How a picture of gold can seem worth more than the gold itself

By: Rob Corbidge, 26 April 2024

When gold could be worth less than the picture of gold

What's the base value of content? It's a market subject to strange variations over which publishers seem to be ceding control.

I kick off today's edition with a huge thank you to the various CEOs and owners who joined us in London last night at a closed-door event for publishing leaders to talk freely about things like AI content theft and gen AI search targeting their traffic.

It was a free-flowing discussion with fantastic insight from all viewpoints, including from those negotiating with tech giants, insight from the US and Asian market perspectives, and from the legal community.

Of the many topics discussed was one which I have been pondering more than normal recently: what is content worth? And perhaps more interestingly, what is it worth to the AI companies?

One of the most valuable emails to regularly drop into my inbox contains links to a site which can be described as a sort of technical marvel. I say "sort of" in the same way Stonehenge is a sort of technical marvel.

It's a hyper-local news site, sustained by a combination of reader donations, a smidgeon of local advertising, and some reporting support from a UK scheme called the Local Democracy Reporting Service, funded by the BBC.

From a technical perspective, the best thing that can be said for it is that at some point it was crudely "optimised" for mobile. Other than that, it's generally a 2001-vintage web experience.

Being lucky enough to walk among the gilded halls of publishers with the funds and understanding to make sites of technical excellence, the contrast to be found on my valued hyper-local site is actually quite hard to square in my reporter's brain. But the cognitive gear-grinding is because - despite the tooth-cracking experience of the site - I find the content really useful and hence of value to me.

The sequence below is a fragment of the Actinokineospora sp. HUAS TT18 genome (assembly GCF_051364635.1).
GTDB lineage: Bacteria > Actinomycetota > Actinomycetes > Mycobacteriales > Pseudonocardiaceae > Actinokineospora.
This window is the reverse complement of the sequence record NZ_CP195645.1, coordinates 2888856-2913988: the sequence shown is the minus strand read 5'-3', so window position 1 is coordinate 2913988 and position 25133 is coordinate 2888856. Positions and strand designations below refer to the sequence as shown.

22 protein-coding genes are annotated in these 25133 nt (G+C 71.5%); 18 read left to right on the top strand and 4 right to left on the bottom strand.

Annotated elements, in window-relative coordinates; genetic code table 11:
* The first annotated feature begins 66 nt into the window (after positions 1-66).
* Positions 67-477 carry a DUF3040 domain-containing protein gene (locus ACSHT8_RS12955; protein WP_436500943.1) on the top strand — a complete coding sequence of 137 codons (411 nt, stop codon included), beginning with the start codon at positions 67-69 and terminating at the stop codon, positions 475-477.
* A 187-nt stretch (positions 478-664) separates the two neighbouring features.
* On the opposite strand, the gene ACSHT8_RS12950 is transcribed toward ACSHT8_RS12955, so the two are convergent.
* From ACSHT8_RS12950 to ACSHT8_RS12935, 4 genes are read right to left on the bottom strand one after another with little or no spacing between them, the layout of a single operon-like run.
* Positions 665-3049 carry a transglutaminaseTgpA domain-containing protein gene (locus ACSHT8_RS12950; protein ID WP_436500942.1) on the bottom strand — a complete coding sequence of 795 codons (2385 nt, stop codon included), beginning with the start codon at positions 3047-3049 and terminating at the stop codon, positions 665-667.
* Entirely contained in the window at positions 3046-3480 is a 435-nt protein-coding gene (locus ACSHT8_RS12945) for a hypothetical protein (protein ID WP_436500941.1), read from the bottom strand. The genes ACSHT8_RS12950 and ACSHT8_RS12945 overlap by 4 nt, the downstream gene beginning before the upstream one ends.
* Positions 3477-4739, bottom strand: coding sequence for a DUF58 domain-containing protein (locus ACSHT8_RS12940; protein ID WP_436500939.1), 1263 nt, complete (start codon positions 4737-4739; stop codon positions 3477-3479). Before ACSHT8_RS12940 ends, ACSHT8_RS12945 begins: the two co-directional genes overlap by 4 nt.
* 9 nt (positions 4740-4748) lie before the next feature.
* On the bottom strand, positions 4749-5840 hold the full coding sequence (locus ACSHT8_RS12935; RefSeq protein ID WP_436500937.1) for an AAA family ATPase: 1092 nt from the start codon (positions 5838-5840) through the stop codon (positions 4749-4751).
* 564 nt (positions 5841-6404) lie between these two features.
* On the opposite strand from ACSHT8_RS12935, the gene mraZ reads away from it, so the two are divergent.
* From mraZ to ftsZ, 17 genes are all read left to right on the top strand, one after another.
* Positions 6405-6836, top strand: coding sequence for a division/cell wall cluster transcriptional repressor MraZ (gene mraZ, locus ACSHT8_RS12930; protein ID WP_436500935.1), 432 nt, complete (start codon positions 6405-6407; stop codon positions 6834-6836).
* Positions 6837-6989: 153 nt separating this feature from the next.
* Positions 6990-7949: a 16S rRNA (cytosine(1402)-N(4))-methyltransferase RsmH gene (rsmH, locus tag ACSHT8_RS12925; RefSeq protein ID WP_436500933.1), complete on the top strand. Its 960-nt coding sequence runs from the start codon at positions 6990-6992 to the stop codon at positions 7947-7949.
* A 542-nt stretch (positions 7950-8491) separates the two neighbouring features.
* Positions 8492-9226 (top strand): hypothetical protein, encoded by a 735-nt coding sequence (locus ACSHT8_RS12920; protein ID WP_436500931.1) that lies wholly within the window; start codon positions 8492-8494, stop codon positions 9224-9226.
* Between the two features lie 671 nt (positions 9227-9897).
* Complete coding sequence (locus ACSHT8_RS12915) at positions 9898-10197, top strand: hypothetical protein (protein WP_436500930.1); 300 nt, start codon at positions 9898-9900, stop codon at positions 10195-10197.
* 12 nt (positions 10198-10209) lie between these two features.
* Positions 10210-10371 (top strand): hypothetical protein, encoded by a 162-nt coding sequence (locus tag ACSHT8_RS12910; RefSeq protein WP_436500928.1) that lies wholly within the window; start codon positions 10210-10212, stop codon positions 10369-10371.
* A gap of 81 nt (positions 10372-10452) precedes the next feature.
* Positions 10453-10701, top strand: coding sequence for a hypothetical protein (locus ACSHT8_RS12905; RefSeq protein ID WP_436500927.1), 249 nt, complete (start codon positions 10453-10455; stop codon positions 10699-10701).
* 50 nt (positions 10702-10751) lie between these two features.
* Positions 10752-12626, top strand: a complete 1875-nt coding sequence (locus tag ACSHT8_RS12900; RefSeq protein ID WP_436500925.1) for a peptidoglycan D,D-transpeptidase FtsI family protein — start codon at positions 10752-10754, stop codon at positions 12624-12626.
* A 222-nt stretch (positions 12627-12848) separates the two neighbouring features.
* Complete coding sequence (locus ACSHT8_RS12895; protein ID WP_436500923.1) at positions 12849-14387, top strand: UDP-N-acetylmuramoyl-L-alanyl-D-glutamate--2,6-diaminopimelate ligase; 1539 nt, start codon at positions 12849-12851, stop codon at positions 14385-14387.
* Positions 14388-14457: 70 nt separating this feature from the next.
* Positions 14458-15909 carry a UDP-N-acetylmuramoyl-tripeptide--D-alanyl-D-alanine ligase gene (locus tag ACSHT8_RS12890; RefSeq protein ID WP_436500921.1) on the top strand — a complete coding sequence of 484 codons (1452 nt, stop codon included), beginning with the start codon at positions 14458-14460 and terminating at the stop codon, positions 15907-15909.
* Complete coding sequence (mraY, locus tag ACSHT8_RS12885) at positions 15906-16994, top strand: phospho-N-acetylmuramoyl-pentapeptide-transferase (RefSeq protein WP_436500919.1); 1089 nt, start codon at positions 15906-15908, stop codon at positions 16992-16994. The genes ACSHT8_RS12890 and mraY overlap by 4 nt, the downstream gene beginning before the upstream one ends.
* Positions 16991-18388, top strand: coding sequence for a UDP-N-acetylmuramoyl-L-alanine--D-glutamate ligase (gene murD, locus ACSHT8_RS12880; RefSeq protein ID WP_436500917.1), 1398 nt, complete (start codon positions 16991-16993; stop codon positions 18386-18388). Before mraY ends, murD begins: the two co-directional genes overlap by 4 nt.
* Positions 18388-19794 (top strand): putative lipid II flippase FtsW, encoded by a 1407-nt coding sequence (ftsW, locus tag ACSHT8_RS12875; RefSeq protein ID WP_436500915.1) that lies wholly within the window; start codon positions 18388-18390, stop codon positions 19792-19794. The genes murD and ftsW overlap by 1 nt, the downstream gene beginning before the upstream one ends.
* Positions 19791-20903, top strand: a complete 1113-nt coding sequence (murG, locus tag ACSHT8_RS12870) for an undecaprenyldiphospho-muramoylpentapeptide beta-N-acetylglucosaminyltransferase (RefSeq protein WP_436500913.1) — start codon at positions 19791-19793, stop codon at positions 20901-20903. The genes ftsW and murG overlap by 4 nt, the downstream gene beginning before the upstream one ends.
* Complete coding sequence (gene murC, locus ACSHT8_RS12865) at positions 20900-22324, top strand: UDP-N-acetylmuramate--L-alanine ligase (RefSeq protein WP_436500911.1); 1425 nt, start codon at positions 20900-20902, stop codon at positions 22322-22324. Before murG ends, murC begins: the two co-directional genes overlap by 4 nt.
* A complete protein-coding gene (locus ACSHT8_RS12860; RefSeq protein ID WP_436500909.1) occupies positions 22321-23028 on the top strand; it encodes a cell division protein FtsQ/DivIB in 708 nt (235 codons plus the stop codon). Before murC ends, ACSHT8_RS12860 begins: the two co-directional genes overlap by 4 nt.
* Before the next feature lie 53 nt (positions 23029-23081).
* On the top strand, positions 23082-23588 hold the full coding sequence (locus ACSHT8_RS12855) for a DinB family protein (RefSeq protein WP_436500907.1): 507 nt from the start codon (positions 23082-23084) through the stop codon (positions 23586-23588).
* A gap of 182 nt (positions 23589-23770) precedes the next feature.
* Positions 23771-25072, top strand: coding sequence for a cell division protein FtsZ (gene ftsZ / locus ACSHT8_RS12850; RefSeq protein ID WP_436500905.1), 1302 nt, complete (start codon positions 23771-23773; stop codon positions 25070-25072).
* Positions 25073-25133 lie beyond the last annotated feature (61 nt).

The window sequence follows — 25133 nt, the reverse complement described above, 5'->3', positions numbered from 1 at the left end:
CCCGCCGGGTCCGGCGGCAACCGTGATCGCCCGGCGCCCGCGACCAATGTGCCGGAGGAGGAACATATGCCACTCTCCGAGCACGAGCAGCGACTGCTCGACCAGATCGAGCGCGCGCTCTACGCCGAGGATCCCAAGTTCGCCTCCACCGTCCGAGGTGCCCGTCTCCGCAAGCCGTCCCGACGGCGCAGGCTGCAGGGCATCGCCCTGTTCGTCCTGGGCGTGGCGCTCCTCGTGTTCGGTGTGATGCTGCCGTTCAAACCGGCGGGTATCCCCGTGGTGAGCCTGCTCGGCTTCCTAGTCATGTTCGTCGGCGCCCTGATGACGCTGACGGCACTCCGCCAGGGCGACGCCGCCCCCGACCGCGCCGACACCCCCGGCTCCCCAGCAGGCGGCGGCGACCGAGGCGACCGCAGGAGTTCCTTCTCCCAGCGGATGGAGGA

Everything from local crime reports, planning applications, open days at public organisations, local elections, clubs and societies in the area, and even wildlife features is covered on a shoestring budget that would leave most of us looking for better shoestrings.

In strict news terms, it's the lowest rung of original editorial content - by which I mean first, not low quality - but original editorial content being what it is it still costs money to produce.

How are we in such a period of confusion of value?

We hear daily of the gold-rush of activity around AI and the content which is needed to assist its learning, with truly vast sums of money flowing around it.

So what is the value of content to this AI Hydra?

A Reuters report from earlier this month has some interesting detail via Daniela Braga, CEO of, an org which aims to create the world's largest marketplace of ethically-sourced LLM training data.

Rates vary by buyer and content type, but Braga revealed AI companies are generally ponying up $1 to $2 per image, $2 to $4 per short-form video, and $100 to $300 per hour of longer films. Disappointingly, she revealed the market rate for text as a meagre $0.001 per word, shattering my justification for going any longer than strictly necessary.

The Reuters report is 1,631 words long. So, on those numbers it's worth a giddy $1.63 in the AI market. A total of five named editorial staff worked on the report, and $1.63 isn't gong to buy them a lot of hand-caught clams - especially at today's prices.

Obviously this is a simplification of the Reuters business model, and a simplification of what kind of money AI companies are willing to pay depending on the data they are getting, but it's illustrative of what value could be placed on something that took proper money to produce.

From the Reuters sharp end of the reporting spear, to the more gentle paddle around my local area, the common factor is value. Different value, but essentially made of the same stuff: time and effort and expertise

Nevertheless, confusion over the value of content is widespread in our currently challenged industry, and what would on the face of it appear to be a content seller's market is actually one driven by the buyers. 

They favour an argument around apples and oranges, while we we seem to be struggling to work out the average price of fruit, without coherent market data.